Wines that are made from Sangiovese grapes tend to be high in acidity and sometimes strong flavors of black cherry, black currant, or mulberry. But as the wine ages, the Sangiovese grape tends to come out a little more, lending itself to a smooth taste.
Because of its notable high acidity, though, Sangiovese is notoriously perfect when paired with almost anything, from pizza or roasted chicken.
Sémillon comes from a white grape variety and, unsurprisingly, makes for a pale wine with a light and crisp flavors. It is often blended with Chardonnay, which results in almost yellow hues and an overall dry wine. In Oregon, it is most commonly produced in the Willamette Valley and is easily one of the more popular white wines in the state’s wine country.
Five Things You Need To Know About Oregon Wine
A Large Portion Of The State Makes Up Primary Wine Country
While the entire state if Oregon isn’t necessarily covered in wineries and wine production plants, a good portion of the state is indeed dedicated to it. In fact, there are roughly 300 wineries across Oregon, with about 20,000 acres dedicated to vineyards to help produce all of the different coveted varieties.
The Oregon Trail Does Play A Role In Oregon’s Wine Origins
The popular educational game The Oregon Trail does actually have a place in the Oregon wine country history. Sort of. When settlers arrived in Oregon in the 1800s via the real-life Oregon Trail, they began planting the first vines. Little did they know that they would start a booming trend across the state.
Oregon’s Climate Is Kind Of A Big Deal
The Willamette Valley in Oregon is situated between the mountains and the west coast, making for a cool and wet valley that also gets an extra hour of sunlight. This makes for unique and near-perfect growing conditions. And Oregon’s overall cool climate plays a big role in ensuring that different grapes and other fruits for wine are grown properly.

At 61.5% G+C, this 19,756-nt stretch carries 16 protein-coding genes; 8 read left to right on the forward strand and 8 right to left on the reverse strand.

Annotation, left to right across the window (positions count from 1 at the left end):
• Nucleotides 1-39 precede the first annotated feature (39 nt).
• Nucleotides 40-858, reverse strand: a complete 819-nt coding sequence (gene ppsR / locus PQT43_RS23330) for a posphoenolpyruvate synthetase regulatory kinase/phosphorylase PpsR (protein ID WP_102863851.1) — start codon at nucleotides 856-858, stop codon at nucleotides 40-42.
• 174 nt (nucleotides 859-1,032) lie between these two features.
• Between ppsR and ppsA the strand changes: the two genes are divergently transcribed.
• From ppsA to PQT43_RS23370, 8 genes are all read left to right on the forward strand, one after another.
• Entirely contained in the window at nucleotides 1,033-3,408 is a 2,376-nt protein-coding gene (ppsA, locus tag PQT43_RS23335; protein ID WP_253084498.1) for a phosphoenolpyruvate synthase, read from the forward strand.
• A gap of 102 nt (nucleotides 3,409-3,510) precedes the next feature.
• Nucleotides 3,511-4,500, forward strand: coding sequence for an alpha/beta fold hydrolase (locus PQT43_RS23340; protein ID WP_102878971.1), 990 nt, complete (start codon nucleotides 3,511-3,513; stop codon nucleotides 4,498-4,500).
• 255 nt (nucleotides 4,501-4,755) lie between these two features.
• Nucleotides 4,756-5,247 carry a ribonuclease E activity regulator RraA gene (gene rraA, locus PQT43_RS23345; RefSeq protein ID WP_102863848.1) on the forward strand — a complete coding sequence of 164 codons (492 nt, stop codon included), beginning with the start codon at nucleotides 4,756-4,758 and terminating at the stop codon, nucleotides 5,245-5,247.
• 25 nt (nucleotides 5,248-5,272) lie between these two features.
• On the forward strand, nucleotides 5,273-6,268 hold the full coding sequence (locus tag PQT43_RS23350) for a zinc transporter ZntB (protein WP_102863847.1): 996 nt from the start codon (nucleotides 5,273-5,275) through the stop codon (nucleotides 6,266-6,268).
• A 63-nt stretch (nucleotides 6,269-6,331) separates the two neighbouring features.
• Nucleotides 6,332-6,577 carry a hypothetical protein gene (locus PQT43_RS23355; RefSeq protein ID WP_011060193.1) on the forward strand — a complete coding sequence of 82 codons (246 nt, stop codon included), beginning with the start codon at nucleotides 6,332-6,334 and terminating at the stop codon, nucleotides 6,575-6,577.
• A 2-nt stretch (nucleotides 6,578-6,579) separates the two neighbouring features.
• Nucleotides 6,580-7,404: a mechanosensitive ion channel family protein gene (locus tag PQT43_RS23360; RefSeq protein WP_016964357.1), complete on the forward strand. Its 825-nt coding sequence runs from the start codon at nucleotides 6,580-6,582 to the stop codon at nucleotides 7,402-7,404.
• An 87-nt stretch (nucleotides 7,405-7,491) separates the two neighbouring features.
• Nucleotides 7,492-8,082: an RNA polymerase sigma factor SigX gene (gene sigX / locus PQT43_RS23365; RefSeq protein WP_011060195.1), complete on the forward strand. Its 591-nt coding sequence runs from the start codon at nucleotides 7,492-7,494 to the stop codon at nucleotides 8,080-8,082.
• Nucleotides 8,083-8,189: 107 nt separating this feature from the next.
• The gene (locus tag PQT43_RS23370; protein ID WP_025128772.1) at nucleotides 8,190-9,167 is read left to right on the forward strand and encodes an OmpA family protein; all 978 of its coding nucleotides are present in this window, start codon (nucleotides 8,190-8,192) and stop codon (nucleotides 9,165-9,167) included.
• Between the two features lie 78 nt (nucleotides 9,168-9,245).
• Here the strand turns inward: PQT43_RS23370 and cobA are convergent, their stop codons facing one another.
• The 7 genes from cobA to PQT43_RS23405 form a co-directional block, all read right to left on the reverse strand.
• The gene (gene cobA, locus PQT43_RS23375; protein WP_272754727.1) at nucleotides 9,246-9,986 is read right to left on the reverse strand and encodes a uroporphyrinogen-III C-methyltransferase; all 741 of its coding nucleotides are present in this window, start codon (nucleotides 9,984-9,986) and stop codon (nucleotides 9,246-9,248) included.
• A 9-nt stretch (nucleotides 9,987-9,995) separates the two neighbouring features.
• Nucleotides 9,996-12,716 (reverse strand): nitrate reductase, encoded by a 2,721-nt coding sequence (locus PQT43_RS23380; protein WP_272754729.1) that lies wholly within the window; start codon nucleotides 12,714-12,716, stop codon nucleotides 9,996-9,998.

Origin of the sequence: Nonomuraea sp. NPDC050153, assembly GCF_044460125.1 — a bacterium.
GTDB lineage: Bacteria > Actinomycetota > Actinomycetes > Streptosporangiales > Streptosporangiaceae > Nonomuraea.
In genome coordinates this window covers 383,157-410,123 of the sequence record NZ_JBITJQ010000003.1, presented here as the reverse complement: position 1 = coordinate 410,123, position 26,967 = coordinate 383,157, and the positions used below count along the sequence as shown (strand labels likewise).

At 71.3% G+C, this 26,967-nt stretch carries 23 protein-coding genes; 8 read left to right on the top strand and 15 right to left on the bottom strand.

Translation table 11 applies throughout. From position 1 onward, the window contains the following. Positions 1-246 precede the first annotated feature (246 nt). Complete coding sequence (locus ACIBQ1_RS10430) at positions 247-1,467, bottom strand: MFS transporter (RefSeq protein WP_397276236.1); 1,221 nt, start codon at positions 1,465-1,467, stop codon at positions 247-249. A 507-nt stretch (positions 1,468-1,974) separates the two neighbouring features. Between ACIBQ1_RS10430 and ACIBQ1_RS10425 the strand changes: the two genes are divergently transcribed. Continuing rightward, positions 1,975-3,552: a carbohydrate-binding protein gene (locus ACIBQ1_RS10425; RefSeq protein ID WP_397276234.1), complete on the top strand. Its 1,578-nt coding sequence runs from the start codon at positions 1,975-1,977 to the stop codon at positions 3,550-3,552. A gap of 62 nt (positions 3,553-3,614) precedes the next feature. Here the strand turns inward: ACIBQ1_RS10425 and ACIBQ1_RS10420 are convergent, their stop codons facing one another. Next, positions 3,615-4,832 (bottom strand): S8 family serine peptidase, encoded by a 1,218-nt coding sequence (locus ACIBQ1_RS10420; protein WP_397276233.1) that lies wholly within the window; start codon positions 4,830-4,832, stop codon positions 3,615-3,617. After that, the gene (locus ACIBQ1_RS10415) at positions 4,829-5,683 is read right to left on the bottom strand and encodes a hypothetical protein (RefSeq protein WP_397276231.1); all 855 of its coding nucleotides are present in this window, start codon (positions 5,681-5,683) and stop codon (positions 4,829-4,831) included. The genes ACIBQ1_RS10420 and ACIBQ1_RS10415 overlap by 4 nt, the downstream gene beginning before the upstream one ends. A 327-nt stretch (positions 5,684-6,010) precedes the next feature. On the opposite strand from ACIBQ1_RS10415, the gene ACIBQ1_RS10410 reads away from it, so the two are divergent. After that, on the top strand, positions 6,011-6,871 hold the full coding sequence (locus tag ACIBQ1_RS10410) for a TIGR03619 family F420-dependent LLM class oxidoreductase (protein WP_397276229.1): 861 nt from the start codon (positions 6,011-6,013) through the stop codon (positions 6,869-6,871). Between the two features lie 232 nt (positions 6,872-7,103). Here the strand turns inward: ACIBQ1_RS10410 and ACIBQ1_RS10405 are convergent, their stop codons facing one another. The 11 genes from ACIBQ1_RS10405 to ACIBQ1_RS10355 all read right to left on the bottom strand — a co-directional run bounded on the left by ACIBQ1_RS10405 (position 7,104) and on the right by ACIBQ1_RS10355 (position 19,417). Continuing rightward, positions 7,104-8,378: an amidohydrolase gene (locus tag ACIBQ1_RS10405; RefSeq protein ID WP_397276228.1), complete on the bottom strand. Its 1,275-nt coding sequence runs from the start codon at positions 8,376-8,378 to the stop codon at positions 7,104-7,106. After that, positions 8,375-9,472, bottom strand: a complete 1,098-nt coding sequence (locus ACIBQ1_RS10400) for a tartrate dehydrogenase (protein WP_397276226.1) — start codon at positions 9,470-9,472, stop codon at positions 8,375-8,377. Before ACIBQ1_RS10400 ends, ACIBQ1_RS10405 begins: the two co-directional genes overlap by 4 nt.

Pinot Noir Is Where It’s At
While Oregon produces dozens of different wine varieties, Pinot Noir is arguably it’s most famous overall. Settlers in the 1800s planted vines for Pinot Noir grapes before any others and even when prohibition cracked down on the sale of wine, bootleggers kept Pinot Noir circulating underground.
Wine Has Helped Boom The State’s Overall Economy
The state’s production of wine has more than just momentary positive effects. Vineyards create a beautiful landscape to attract more tourists every year and the revenue related to wine sales, vineyard tours, tasting, and overall tourism are in the millions. Clearly, Oregon hit gold when settlers realized long ago that this is the place for thousands of acres of lush vineyards.
Oregon Wines Brands your might want to try out:
In tourism or the tourism of wineries and vineyards, is becoming a culture all on its own in Oregon specifically. That’s not entirely uncommon in regions of the country where wineries are present, but lately, it is more of a thing in Oregon.
Clearly, there is no shortage of places in Oregon to satisfy one’s taste for wine and there are dozens of varieties to try. There are even established wine organizations to help promote events and news in the wine industry in Oregon.
These include the Oregon Wine Board and Oregon Wine Grower’s association team and both are instrumental in helping to grow the wine industry in Oregon regularly. There’s no wrong wine region to visit if you happen to find yourself in Oregon and there are certainly no “bad” wines to sample from the state’s dozens of options.
Honestly, the Pinot Noir probably shouldn’t be missed because Oregon has become well known for its high-quality grapes for that wine in particular, but clearly, there are varieties for all palettes.
Whether you are looking for something fruitier or more dry wine, Oregon has almost too many options to choose from and enough wine-centric regions to give you an excuse to go back for more than one visit.
FAQs About Oregon Wine
Obviously the climate in Oregon is a determining factor for a good Pinot Noir, so because of their wet and mild winter, and warm summers with cool nights it is why this sort of wine succeeds.
If you want to feel the wine harvest on your own, and enjoy all the wine events there are, it’s best to visit Oregon from September to October when it’s not too cold.
Well, you definitely can’t find good wine that is less than $20, so if you want to sip only the best, you will need to spare around $100.
Just like any other wine tours, it’s hardly unlikely that you will find anything under $100, but have in mind that for this price a lot of things are included like wine tasting, foods that pair with wine, transport and maybe even a bottle to choose as well.